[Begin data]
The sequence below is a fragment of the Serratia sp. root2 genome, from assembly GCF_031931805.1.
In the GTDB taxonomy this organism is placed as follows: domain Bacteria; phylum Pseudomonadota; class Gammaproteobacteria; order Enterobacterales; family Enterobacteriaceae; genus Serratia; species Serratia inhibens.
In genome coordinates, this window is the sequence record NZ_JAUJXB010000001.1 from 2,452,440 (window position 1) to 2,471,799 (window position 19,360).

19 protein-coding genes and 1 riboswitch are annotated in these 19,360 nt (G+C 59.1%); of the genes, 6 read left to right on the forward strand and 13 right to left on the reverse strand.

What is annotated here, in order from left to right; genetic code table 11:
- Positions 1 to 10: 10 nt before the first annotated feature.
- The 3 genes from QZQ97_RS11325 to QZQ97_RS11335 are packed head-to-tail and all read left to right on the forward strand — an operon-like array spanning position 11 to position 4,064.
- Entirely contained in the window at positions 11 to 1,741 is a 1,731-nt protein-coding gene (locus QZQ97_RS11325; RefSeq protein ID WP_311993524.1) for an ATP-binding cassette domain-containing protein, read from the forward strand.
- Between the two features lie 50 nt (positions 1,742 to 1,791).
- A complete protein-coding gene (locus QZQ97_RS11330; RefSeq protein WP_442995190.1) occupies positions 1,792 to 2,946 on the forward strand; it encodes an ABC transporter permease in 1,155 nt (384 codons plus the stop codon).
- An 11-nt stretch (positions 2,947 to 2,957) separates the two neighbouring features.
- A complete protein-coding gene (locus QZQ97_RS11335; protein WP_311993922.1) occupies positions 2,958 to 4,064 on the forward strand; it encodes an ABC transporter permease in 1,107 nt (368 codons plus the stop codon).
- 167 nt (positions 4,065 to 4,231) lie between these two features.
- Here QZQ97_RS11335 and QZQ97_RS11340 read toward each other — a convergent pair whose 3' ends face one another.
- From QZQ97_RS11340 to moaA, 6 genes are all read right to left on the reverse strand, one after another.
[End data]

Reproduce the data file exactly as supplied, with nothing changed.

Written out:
The sequence below is a fragment of the Serratia sp. root2 genome, from assembly GCF_031931805.1.
In the GTDB taxonomy this organism is placed as follows: domain Bacteria; phylum Pseudomonadota; class Gammaproteobacteria; order Enterobacterales; family Enterobacteriaceae; genus Serratia; species Serratia inhibens.
In genome coordinates, this window is the sequence record NZ_JAUJXB010000001.1 from 2,452,440 (window position 1) to 2,471,799 (window position 19,360).

19 protein-coding genes and 1 riboswitch are annotated in these 19,360 nt (G+C 59.1%); of the genes, 6 read left to right on the forward strand and 13 right to left on the reverse strand.

What is annotated here, in order from left to right; genetic code table 11:
- Positions 1 to 10: 10 nt before the first annotated feature.
- The 3 genes from QZQ97_RS11325 to QZQ97_RS11335 are packed head-to-tail and all read left to right on the forward strand — an operon-like array spanning position 11 to position 4,064.
- Entirely contained in the window at positions 11 to 1,741 is a 1,731-nt protein-coding gene (locus QZQ97_RS11325; RefSeq protein ID WP_311993524.1) for an ATP-binding cassette domain-containing protein, read from the forward strand.
- Between the two features lie 50 nt (positions 1,742 to 1,791).
- A complete protein-coding gene (locus QZQ97_RS11330; RefSeq protein WP_442995190.1) occupies positions 1,792 to 2,946 on the forward strand; it encodes an ABC transporter permease in 1,155 nt (384 codons plus the stop codon).
- An 11-nt stretch (positions 2,947 to 2,957) separates the two neighbouring features.
- A complete protein-coding gene (locus QZQ97_RS11335; protein WP_311993922.1) occupies positions 2,958 to 4,064 on the forward strand; it encodes an ABC transporter permease in 1,107 nt (368 codons plus the stop codon).
- 167 nt (positions 4,065 to 4,231) lie between these two features.
- Here QZQ97_RS11335 and QZQ97_RS11340 read toward each other — a convergent pair whose 3' ends face one another.
- From QZQ97_RS11340 to moaA, 6 genes are all read right to left on the reverse strand, one after another.